Look to thy purse: a way to save Britain's subsidized theaters?
London — `WE'RE ahead of the world in the thing that we've always been best at, which is theater,'' said Sir Kenneth Cork, former chairman of Britain's prestigious Royal Shakespeare Company. ``And we've got to keep it that way. But unless major steps are taken, it will not continue.'' Sir Kenneth, who is also a specialist in accounting and the theater business, was speaking at a recent press gathering at which he announced a series of the most innovative proposals for revamping British theater in a quarter of a century.
The proposals are the brainchild of an independent committee of British theater professionals. The committee includes actress Diana Rigg and national newspaper theater critic Michael Billington and is headed by Sir Kenneth himself. Organized at the request of the British government and the Arts Council (a public funding body set up for the performing arts by the government in 1946), the committee was created in response to a tide of criticism and concern about the structure and financial development of British theater today.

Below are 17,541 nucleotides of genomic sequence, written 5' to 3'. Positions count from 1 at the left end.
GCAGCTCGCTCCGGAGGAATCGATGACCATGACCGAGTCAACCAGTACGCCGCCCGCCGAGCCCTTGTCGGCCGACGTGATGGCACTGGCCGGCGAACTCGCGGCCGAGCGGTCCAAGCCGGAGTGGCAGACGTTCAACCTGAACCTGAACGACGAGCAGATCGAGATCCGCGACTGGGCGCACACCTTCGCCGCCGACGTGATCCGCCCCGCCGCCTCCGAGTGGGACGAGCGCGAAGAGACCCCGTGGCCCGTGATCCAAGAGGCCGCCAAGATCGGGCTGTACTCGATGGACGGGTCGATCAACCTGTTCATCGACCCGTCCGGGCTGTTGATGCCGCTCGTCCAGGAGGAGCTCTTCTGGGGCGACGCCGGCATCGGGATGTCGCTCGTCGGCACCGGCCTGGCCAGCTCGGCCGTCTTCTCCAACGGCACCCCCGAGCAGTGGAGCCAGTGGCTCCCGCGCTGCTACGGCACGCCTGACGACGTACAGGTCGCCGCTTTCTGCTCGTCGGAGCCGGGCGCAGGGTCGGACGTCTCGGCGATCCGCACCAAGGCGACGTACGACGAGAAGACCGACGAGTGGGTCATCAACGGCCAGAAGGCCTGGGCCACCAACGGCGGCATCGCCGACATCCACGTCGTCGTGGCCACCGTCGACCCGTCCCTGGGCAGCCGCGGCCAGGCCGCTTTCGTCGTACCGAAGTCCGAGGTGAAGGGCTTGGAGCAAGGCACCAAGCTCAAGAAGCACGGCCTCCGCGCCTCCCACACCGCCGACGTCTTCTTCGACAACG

Under Sir Kenneth's direction, committee members spent the past nine months trying to determine what was causing the malaise within British theater. They carefully weighed the views of actors, directors, producers, and theater administrators, then came up with ideas for putting the theater to right.